The anonymous tale of Peredur, dating to before any of Chretien's works and possibly drawing on the Conte del Graal  also gives rise to the Arthurian grail quest.  This Peredur is the same as Perceval in Perlesvaus, and Didot Perceval and the Conte del Graal.  It is the story of a young man named Peredur who upon leaving Arthur's court comes first to the castle of an uncle of his, who is lame and whose attendants fish from the bank of a lake.  Here he is told to cut a staple with a sword. He does this but breaks his sword but finds he can fix the sword and staple by merely placing the pieces together.  Peredur is then told to break the staple again but the same thing happens and he again rejoins the sword.  The Uncle tells Peredur one more time to break the staple but this time he cannot reconnect his sword.  The Uncle says that he has arrived at 2/3 strength and should not come back until he has reached he potential strength.  The next day he comes to the castle of a second uncle, where he is tested three times in the cutting of a bar and the rejoining of its parts.  The next scene sees Peredur in discourse when two youths bring a huge spear that drips three drops of blood from its tip.  "Then behold two maidens coming in, and a large platter between them, and the head of a man on the platter, and blood in plenty around the head." (White Book Mabinogen, edited by J.G. Evans, 1913)  When everyone sees both the spear and the head, mass lamentation breaks out followed by everyone returning to their chambers.  The story picks up many years later when Peredur is at King Arthur's court in Caerleon, and a miserly and disfigured woman on a yellow mule who scolds him for not asking his uncle (the first one) about the spear and bloody head.  She says that since he didn't ask the uncle's land has experienced war and slaughter.  Peredur then vows to learn the story of the lance.  After many adventures Peredur ends up at the castle where he finds his gray-haired and lame uncle and where a blond youth tells that he was the bearer of the spear and the head in the platter.  The head belonged to Peredur's cousin who was slain by the sorceresses of Gloucester, the sorceresses, the youth goes on, that Peredur is destined to kill.  The story concludes with Peredur's inevitable revenge upon the sorceresses.  The story obeys the known Grail Quest formula except that the lame Fisher King is the first lord Peredur meets, while the custodian of the bleeding lance, et cetera was Peredur's uncle. The bleeding lance, instead of being the spear that gashed the side of Christ, was the weapon used to slay a cousin of Peredur's, and the silver bowl/plate carried the head of that unknown cousin.  When this was revealed to Peredur, he set out and with the help of Arthur avenged his slain relatives.  A slightly different story obviously but not without its similarities.  A noble questing knight, looking for Christ-like objects, on the side of Arthur, and with many of the same characters.  Roger Loomis contends that the noticeable inconsistencies from the Grail Quest could be later additions.  No where else is there any bloody head in a platter or any hint that the vessel was connected to any family tragedy or feud.  Because of these facts and, "Inasmuch as these other versions in French and German show many primitive traits not found in Peredur and since Peredur itself is manifestly corrupt, the chances are overwhelming that the introduction of the head in the platter and the vengeance motif are afterthoughts." (Studies in Medieval Literature, Loomis)  The sexual imagery associated with the lance is indeed inappropriate in any Christian grail quest and is indicative of its earlier origins.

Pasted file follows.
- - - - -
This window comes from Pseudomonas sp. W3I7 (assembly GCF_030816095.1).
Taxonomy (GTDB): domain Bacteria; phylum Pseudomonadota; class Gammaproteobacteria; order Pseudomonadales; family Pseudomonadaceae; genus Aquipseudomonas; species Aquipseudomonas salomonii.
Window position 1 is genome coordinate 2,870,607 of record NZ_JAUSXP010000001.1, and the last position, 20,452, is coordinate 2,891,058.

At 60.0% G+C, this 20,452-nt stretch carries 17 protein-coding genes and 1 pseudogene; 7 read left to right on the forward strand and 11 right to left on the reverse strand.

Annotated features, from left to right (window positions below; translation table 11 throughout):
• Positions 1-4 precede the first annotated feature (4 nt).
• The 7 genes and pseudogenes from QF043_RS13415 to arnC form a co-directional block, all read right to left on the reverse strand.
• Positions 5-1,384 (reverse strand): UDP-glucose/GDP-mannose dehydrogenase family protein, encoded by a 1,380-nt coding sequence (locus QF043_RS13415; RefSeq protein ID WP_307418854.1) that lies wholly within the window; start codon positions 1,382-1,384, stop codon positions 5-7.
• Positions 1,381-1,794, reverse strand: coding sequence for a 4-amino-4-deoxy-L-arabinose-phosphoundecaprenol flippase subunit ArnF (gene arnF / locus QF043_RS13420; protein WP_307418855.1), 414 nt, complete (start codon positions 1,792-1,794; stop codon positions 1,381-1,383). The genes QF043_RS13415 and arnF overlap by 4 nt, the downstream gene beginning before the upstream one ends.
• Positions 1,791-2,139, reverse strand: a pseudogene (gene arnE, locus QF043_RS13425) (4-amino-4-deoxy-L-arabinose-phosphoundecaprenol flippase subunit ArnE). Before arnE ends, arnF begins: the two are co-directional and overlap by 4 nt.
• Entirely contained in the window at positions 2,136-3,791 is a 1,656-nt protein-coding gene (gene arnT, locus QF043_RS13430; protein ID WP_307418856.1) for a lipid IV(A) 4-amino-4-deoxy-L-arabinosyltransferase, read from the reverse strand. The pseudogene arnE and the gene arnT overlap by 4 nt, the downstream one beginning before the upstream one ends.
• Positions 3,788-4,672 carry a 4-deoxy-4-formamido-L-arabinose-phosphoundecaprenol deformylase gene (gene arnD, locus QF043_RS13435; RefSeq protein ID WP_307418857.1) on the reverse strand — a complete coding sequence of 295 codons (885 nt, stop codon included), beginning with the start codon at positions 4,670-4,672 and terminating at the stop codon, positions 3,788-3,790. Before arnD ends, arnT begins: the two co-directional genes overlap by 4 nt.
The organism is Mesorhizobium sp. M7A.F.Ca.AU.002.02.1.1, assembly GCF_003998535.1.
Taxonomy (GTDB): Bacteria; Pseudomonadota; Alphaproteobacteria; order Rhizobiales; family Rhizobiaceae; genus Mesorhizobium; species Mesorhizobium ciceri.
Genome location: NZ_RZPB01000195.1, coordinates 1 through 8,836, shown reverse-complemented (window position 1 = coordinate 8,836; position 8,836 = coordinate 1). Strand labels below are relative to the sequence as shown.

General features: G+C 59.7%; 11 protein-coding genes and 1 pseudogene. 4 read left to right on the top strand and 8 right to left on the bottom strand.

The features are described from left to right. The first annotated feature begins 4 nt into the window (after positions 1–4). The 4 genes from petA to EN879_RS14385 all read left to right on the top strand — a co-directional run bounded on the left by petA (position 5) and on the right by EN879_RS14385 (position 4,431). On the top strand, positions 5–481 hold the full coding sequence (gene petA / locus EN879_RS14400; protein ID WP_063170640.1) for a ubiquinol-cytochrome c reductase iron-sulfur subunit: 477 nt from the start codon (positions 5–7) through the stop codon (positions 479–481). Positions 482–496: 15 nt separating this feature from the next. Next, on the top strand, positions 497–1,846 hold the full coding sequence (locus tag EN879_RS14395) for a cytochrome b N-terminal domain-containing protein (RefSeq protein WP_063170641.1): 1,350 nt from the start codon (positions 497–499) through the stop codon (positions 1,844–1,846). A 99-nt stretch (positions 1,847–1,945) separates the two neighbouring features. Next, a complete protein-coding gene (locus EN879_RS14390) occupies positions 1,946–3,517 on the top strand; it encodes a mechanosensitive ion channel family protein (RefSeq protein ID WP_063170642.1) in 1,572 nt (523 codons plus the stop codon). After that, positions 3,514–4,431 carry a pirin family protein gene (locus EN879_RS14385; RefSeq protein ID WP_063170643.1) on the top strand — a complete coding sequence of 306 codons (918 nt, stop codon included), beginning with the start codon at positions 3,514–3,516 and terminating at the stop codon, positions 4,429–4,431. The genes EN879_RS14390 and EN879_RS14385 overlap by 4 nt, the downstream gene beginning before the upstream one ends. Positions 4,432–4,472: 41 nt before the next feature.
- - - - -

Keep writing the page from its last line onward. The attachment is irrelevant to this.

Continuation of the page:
In Celtic Mythology, there is more than one cauldron.  Aside from the Pearl rimmed caldron of the Head of Annwn, there was the Caldron of Britain, the Caldron of Bran, Manannan's cup of truth, the Cup of Sovereignty on the palace of Lug, and the Caldron of Blathnat, along with other lesser cauldrons.  Each of these cauldrons had different mystical powers.  "The Caldrons of Bran and Blathnat both had healing powers, with Bran's being more sophisticated.  In this case, when a soldier was slain in battle, his body was cast into the caldron, and he would wake up the next day at his peak physical condition.  However, he could never speak again, which was supposed to protect them from revealing secrets learned in the land of the dead."  Thus, the grail's power to provide food also comes from previous myths.  The Irish CuChulainn story has a vat that was perpetually full of food, and a welsh myth had  the vessel of myws which took food for one man and turned it into food for 100 men.  Finally, pagan traditions also had grails which could distinguish worth in men.  Manannan's cup of truth broke when three lies were told, and reunited when three truths were told.  Also, the Caldron of Britain and the Cauldron of the head of Annwn would broil meat only when put in by a brave man, and would not broil when meat was put into it by a coward.  Just as powers are ascribed to each cauldron, similar powers are assigned to the Holy Grail.  "In Creitian's version of the grail story, Gawain was healed by the grail after his battles, the grail provided an abundance of food, and the grail refused to give food to Gawain because Gawain did not kneel at the grail's appearance. These powers all came from Celtic and Welsh traditions."  (http://www.georgetown.edu/users/regantj/PaganBackground.htm)
 
 

Conclusions